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The Critical Reception of Sophocles in the Ancient Scholia

Clinton Douglas Kinkade

Duke University

In this talk, I argue that early readers of Sophocles saw persuasiveness, logical plot construction, and emotional impact as particularly Sophoclean qualities. As evidence, I use the ancient tragic scholia, where these terms from ancient literary criticism cluster together frequently and significantly in the scholia to Sophocles. In particular, the clusters of terms in the scholia to Electra show that some of Sophocles’s ancient readers had specific criteria for evaluating and praising his poetry distinctly from Aeschylus’s and Euripides’s, a rare justification for his preeminence in the canon.

Discussions of Sophocles’s ancient reception have focused on texts like Aristophanes’s Frogs, the anonymous Vita, and a wealth of ancient testimonia. These sources present Sophocles as almost universally adored (unlike the more qualified reputations of Aeschylus and Euripides), but they give little detail about what made his poetry so valuable and distinct from his peers’. The scholia, however, reveal traces of what aspects some of his audiences considered notable. Although Easterling (2006, 2014, 2015), Jouanna (2001), Turano (2011), and others have used the scholia to reveal the scholarly interests of these commentators, scholars have not yet explored how the commentators viewed Sophocles as a unique artist. To answer this, I show how certain evaluative criteria predominate in the scholia to Sophocles, both in terms of their frequency and in the variety of ways that the commentators express them. For example, my analysis shows that πιθανός (“persuasive” or “plausible”) appears 57 times in all the Sophoclean scholia, but only 13 times in Euripides’s and three times in Aeschylus’s, though each corpus is of roughly equal size. The terms that cluster so powerfully in Sophocles’ scholia tend to address persuasiveness, logical plot construction, and emotional impact, suggesting that the underlying concepts, and not the individual words, were noteworthy to these commentators. Using the scholia to Electra as a case study for closer analysis, I show that these different concepts also often appear together and influence one another within the same scholion; this indicates that they all form part of a general method of reading and evaluating Sophocles’s poetry, one that is not found in the scholia to the other two tragedians.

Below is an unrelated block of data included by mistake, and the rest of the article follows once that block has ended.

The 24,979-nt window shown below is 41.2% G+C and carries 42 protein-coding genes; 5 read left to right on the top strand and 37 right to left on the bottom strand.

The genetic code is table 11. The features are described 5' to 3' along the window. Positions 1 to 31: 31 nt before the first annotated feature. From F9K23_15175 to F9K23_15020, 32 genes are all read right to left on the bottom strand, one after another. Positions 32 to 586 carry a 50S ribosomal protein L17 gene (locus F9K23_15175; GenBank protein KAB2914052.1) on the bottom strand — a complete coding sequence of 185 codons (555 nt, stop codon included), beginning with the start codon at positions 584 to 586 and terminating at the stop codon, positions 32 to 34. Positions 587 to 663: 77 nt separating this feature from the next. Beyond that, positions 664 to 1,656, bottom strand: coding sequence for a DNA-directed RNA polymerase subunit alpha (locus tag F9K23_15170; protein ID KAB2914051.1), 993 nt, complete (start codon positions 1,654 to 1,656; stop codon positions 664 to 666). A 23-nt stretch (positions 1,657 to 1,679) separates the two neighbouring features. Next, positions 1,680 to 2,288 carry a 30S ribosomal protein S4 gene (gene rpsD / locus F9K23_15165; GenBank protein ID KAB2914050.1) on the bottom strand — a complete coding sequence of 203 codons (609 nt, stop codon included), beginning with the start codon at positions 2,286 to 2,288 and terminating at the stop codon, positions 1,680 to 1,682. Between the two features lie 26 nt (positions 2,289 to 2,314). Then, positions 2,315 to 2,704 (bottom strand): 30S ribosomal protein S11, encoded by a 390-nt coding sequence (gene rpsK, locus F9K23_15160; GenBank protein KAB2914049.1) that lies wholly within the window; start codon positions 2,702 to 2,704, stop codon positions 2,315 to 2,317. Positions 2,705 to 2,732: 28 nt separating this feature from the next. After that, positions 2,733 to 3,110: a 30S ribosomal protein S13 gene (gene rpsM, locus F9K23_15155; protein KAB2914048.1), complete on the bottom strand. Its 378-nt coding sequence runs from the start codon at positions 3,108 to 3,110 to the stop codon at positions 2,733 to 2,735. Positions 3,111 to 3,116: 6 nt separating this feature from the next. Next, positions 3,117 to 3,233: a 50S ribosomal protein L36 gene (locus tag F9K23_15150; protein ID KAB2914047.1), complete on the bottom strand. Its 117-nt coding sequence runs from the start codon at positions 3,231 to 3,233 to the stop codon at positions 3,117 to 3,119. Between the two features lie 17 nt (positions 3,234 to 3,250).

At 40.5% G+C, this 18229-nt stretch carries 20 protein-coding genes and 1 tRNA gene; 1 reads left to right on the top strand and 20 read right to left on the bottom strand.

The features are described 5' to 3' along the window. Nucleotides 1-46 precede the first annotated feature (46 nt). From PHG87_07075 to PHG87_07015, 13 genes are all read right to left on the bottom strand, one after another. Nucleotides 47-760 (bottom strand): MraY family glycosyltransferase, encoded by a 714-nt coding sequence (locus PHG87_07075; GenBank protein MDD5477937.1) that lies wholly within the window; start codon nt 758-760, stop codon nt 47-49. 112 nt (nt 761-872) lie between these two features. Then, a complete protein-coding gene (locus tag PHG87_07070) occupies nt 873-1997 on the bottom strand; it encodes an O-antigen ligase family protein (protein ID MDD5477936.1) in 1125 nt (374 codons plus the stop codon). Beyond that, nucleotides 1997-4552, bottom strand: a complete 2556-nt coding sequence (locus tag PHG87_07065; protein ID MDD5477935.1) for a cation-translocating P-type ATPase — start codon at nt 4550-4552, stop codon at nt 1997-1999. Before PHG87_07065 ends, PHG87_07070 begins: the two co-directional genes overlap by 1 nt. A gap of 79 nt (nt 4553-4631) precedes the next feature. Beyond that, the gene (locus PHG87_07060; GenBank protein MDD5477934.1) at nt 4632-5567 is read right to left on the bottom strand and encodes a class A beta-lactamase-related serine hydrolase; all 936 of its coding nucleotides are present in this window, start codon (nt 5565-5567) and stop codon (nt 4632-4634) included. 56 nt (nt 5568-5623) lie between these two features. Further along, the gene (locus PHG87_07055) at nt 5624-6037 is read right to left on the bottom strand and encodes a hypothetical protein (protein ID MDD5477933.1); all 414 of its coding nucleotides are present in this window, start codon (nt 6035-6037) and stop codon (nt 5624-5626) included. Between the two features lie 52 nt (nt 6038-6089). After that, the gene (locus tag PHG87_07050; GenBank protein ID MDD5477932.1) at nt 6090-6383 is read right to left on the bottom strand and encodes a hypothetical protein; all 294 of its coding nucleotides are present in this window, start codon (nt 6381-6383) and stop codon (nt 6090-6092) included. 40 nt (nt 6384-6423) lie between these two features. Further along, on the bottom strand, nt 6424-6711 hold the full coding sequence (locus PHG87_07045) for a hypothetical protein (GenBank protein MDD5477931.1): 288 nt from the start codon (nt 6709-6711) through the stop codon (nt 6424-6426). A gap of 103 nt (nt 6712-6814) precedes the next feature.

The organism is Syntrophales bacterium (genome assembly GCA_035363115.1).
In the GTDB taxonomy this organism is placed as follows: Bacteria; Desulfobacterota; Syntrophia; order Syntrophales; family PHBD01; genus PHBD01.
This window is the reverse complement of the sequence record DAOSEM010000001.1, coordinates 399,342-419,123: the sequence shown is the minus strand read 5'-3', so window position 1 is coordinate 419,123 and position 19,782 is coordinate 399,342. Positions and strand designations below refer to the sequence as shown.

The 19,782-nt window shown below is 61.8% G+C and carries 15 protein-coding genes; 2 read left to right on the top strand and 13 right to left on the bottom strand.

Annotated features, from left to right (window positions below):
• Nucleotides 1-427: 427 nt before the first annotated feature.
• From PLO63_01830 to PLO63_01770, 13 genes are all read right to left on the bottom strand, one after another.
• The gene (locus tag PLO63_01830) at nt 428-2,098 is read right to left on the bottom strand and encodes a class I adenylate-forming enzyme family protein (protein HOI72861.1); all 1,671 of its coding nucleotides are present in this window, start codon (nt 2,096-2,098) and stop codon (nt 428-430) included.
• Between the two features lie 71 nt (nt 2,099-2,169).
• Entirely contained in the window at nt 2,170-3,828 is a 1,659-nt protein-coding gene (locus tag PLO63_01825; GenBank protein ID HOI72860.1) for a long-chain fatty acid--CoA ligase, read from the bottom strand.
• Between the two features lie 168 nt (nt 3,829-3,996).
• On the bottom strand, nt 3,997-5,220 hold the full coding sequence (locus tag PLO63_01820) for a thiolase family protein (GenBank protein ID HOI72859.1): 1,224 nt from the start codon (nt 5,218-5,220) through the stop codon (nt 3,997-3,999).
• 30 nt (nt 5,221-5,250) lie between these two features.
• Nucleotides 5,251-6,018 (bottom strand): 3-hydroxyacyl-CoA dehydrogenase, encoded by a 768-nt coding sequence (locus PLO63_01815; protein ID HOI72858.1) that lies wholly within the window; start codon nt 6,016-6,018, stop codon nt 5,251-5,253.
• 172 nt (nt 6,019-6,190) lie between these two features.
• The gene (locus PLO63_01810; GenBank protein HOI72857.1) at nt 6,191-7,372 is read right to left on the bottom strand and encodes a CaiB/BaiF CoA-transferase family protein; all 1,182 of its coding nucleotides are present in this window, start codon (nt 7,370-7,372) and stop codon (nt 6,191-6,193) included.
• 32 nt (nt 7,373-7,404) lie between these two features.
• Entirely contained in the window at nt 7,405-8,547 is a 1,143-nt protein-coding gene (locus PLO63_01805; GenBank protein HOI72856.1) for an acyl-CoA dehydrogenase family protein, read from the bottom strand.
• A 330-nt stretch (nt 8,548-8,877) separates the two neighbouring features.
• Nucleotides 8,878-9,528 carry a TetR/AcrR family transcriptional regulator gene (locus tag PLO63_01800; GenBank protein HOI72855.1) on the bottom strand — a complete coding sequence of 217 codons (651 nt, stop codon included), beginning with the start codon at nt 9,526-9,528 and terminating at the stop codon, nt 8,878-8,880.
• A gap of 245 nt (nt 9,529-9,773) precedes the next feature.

This pattern of commentary on Sophocles's plays reveals that his ancient readers saw certain poetic qualities as belonging particularly to his works. Scholarship such as Falkner (2002) has shown the benefits of using the scholia to understand the relationship between ancient commentator and text. Similarly, the scholia discussed here provide a window into the criteria that this audience employed to appraise Sophocles and distinguish his poetry from that of his Athenian competitors. This allows us to add nuance to the more lofty and uncritical impression of Sophocles we have so long inherited from Aristophanes and others.

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Tragic Tradition

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